Anna Naveed

In this latest series of articles, we are publishing interviews of women who are working as a professional or a student in the technology sector. The objective is to highlight their work and contribution to the industry as well as to the community.

In these interviews, you will find women working in technology to solve real-world problems, to break stereotypes and to create the next big impact on the tech industry. This series of interviews shows that even with the lowest rate of women participation in the labor market in Pakistan, there are still lots of smart women who are creating and using technology to work wonders.

Today, we are featuring Anna Naveed. Read on to know more about her work and get inspired.

Tell us a little about yourself, your background, your education, and your work.

I am a humble human being with simple origins, my hometown is Hyderabad Sindh, did my O levels, MBBS and then transitioned into becoming one of the Founders of the company called WebHR along with my husband. The company began working from a little office connected to home, then moved out of the home to a new location within Hyderabad and then moved the headquarters to Silicon Valley in California, which is where I am now based at.

What are your future plans/aspirations? What impact it will have on the community/society/your team/your project?

I believe in working in the present and not in the future, I aspire to make WebHR one of the leading HR company on the globe but that doesn’t drive me away from working harder and taking care of the day to day tasks. WebHR is the only HR company coming out of Pakistan that has been ranked as one of the leaders in the HR world, entering into the league of HR giants like ADP, Workday, Oracle etc When we started a SaaS-based HR solution in Pakistan, it was unheard of, we were the pioneers of the concept and were crazy enough to venture into something that was unpopular. Back then legacy systems, which were old and took months to years for implementation were pretty popular. We broke the cycle and were trend-setters for newer more advanced technology.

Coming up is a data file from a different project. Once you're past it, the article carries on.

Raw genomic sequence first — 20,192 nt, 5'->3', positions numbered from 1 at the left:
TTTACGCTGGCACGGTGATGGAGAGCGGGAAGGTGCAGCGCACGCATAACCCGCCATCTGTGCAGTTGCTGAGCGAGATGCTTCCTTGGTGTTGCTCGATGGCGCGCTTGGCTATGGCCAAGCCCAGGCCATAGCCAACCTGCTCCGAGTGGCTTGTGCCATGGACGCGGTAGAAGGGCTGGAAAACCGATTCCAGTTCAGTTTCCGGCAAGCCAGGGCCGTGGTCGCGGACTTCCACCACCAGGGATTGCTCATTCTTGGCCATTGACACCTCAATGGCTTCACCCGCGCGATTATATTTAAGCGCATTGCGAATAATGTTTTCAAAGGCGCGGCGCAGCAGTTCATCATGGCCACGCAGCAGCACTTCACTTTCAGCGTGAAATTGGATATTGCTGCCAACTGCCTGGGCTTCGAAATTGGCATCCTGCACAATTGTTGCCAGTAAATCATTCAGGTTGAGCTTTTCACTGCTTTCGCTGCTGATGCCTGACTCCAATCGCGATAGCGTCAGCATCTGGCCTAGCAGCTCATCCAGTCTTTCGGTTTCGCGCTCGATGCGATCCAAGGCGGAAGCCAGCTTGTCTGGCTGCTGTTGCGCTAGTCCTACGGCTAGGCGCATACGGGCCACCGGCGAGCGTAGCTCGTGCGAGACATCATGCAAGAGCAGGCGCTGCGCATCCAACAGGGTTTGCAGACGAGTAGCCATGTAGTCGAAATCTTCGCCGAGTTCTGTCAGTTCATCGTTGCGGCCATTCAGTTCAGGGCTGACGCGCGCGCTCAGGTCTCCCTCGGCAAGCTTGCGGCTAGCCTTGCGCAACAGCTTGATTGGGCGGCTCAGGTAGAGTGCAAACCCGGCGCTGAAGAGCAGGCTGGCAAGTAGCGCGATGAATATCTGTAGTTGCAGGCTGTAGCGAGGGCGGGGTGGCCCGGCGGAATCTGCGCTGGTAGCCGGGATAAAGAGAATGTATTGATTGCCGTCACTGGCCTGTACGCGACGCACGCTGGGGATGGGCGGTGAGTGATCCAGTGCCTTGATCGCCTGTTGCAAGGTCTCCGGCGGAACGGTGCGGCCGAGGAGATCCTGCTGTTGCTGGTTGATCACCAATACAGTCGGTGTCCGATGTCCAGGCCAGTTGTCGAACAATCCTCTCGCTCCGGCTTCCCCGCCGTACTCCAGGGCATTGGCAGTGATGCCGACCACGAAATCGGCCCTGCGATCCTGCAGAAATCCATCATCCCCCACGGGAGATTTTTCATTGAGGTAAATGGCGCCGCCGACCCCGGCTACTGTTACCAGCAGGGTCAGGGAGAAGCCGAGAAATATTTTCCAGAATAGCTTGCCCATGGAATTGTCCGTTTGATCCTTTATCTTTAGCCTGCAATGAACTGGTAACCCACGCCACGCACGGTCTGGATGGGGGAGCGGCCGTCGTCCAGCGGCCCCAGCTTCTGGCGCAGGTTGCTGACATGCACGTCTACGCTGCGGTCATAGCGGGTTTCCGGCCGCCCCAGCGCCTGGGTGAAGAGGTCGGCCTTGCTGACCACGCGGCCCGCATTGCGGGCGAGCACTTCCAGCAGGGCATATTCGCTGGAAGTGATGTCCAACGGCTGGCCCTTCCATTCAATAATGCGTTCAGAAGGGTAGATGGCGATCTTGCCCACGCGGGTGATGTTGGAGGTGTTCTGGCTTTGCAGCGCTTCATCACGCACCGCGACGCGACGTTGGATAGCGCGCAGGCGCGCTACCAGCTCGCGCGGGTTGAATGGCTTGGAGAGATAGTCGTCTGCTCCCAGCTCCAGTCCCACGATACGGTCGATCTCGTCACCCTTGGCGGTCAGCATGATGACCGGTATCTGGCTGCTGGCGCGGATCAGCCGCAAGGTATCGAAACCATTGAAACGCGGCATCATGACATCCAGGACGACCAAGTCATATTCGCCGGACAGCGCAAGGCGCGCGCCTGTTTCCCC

I believe in change and innovation and hope that other young aspiring entrepreneurs will try to follow the footsteps of WebHR and try to build something that will highlight the capabilities of our younger generation and benefit the industry in general, instead of producing copy-cat versions of startups in the Silicon Valley. My message to everyone for achieving success is that there will be failures again and again but that would only eliminate all the mistakes that you make along the way, clearing for you a path, that is vivid and a thought process that is rational and deep-rooted for success in the longer run. There are not short cuts to success, you need to understand that a startup is not something you do on the side, it should be your passion and the “only objective” in mind. If you are not cut for it, don’t delve into it.

Please brag about your career accomplishments, what are the things you are really proud of?

I do not talk enough about my accomplishments. When I began my career as one of the founders of the company, I wore many hats in the company and built the grounds for many departments from scratch and was encouraged by our CEO, who happens to be my husband at every step of my life. Marrying someone who works and believes in similar mantras as you, is a blessing and I can’t God enough for it. I have been named as one of the top HR influencers globally multiple times, have been the center of Ph.D. studies by students as successful women founder of an HR company in the valley, took WebHR to become a top company in many startup challenges globally and am publishing a book with Forbes at the moment that has more details about what we have achieved so far.

What has been your best education/career decision and why?

Believing in a company that started off as a project for non-profit organizations was the biggest and the best risk I took, from then on, I’d no chance to look back. There are such moments in life, where you do not weigh the pros and cons and take a leap of faith. It could be the most difficult decisions but faith resolves that issue. Hence, my faith in God has helped me to take those steps. I have learned that respect is a reward bestowed upon us by Allah and our patience, modesty, and hard work never goes unnoticed.

What’re the best lessons you’ve learned?